The Safe Zone Concept
Written By : P. Adem Caroll Shared on 15 June 2019
The Safe Zone Concept
Thoughts Towards a Creative and Effective Application in The Rohingya Crisis
Burma Task Force White Paper Series
“I thank the members of the Security Council and also, the Secretary-General for their proactive attempts to stop atrocities and bring in peace and stability in the Rakhine State of Myanmar. I further call upon the United Nations and the international community to take immediate and effective measures for a permanent solution to this protracted Rohingya crisis.
The Myanmar army’s crackdown forced more than 700,000 Rohingya to flee their homes in western Myanmar’s Rakhine State for neighbouring Bangladesh. — File photo
In this regard, I propose the following actions:
First: Myanmar must unconditionally stop the violence and the practice of ethnic cleansing in the Rakhine State immediately and forever.
Second: Secretary General of the United Nations should immediately send a Fact-Finding Mission to Myanmar.
Third: All civilians irrespective of religion and ethnicity must be protected in Myanmar. For that, “safe zones” could be created inside Myanmar under UN supervision.
Fourth: Ensure sustainable return of all forcibly displaced Rohingya in Bangladesh to their homes in Myanmar.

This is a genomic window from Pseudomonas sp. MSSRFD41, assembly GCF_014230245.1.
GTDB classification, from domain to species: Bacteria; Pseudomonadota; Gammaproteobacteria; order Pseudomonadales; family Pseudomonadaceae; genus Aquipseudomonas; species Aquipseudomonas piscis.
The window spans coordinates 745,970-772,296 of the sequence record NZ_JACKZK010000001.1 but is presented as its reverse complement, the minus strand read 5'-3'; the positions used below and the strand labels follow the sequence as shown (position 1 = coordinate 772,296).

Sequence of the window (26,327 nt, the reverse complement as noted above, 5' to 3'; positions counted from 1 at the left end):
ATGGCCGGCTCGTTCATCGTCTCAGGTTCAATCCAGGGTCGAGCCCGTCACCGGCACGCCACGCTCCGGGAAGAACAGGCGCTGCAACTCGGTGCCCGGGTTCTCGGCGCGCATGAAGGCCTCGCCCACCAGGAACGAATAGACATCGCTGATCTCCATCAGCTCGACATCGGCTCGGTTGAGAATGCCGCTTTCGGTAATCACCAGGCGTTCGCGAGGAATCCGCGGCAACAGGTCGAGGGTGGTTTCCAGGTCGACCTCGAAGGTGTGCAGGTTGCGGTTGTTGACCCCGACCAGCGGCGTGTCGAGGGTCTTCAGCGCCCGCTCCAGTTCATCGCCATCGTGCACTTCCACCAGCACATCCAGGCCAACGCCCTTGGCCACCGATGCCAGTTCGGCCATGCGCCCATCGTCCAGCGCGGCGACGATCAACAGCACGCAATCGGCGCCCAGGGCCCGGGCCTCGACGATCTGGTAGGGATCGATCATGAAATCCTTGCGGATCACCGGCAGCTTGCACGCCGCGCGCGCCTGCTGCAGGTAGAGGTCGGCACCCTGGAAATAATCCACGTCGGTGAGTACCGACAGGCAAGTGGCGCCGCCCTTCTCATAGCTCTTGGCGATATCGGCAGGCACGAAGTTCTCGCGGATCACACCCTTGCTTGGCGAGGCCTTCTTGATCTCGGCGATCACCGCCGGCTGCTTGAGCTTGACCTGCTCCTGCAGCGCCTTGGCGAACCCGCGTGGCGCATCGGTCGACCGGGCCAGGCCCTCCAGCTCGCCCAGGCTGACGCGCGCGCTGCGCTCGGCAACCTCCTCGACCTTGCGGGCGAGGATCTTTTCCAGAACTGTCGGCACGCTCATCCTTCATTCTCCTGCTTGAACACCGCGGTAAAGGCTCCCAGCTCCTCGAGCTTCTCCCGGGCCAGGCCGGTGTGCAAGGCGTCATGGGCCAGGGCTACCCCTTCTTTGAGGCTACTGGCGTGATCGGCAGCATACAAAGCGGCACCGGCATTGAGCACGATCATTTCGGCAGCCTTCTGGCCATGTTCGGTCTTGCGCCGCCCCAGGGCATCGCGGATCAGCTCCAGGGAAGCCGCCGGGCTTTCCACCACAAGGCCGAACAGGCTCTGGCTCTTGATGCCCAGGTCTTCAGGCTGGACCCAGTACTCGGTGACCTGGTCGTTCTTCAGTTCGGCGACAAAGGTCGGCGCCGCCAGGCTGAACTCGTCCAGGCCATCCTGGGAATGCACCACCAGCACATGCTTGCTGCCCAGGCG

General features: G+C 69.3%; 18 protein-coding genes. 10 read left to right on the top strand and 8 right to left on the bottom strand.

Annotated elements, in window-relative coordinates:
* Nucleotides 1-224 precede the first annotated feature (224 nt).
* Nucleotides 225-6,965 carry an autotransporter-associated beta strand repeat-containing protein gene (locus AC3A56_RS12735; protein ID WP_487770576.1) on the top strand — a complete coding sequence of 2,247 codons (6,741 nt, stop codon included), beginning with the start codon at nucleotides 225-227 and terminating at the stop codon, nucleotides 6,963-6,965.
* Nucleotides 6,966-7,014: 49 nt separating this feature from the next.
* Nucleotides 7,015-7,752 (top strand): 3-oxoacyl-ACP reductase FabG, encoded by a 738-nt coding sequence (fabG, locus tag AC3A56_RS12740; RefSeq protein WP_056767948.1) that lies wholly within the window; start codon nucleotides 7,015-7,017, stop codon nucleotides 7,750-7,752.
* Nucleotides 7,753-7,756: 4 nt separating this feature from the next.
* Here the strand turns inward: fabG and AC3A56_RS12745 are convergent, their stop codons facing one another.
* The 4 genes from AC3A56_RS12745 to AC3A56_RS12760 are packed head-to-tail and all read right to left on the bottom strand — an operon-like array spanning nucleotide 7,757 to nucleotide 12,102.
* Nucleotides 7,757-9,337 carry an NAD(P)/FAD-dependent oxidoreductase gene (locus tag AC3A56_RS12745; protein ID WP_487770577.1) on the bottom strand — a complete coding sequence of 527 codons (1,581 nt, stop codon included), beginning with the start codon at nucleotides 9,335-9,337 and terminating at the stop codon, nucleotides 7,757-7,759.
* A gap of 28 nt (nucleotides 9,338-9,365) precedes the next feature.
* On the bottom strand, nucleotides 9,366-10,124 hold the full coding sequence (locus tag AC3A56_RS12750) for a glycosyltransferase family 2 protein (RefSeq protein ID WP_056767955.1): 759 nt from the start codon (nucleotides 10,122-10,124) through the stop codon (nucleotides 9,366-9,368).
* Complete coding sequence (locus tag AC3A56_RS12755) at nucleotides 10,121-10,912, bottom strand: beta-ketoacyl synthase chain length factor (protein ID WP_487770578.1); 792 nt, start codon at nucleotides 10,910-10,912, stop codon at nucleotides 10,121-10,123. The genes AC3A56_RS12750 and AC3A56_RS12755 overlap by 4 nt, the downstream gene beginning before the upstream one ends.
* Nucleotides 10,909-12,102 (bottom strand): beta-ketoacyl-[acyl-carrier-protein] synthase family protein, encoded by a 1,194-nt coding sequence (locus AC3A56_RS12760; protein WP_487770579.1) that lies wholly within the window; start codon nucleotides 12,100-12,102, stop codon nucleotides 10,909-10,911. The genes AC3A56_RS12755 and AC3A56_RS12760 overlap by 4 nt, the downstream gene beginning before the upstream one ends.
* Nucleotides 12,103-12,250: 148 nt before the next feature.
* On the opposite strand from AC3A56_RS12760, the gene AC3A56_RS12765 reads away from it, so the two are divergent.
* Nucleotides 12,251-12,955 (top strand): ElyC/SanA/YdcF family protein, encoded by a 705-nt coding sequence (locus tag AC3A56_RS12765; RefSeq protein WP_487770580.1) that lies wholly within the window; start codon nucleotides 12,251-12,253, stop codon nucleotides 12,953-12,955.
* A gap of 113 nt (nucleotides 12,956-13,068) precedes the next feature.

Fifth: The recommendations of Kofi Annan Commission Report must be immediately implemented unconditionally and in its entirety.” 
—— Prime Minister Shaikh Hasina, UN General Assembly, September 21, 2017
Among the five points eloquently presented by Shaikh Hasina to the United Nations General Assembly in September 2017, the protection of the Rohingya people in “safe zones that could be created inside Myanmar under UN supervision” remains somewhat controversial. Is this idea viable as a form of humanitarian intervention? How can it be implemented successfully? This short paper will begin what must become a much more in-depth examination of the concept of safe zones — their function, strengths and weaknesses.
In early September 2017, approximately two weeks after the start of the latest wave of mass displacement of Rohingya, the Government of Bangladesh sent the five-point proposal to confront the crisis with the Myanmar government. Through the International Committee of the Red Cross, Bangladesh asked to secure three areas in Rakhine, ancestral home to the Rohingya, suggesting that those displaced by the violence be relocated there under the supervision of an international organization, such as the United Nations. “The logic of the creation of such zones is that no Rohingya can come inside Bangladesh,” said Shahidul Haque, Bangladesh’s foreign secretary, the top civil servant in the foreign ministry.
While the original logic may have been in part to slow down the exodus of refugees into Bangladesh, the Myanmar government did not cooperate and very soon events overtook Bangladesh policymakers, with over 600,000 Rohingya refugees flooding into their nation within only seven weeks, fleeing mass atrocity crimes by the Burmese military and Rakhine vigilante groups.
Nevertheless, the concept of safe zones persisted, linked to the delivery of aid and to the possibility of eventual repatriation. For example, Bangladesh Finance Minister AMA Muhith has urged the international community to push Myanmar into creating a “safe zone,” with a UN peacekeeping force to guard the zone and also prevent the “rogue Myanmar army” from interference.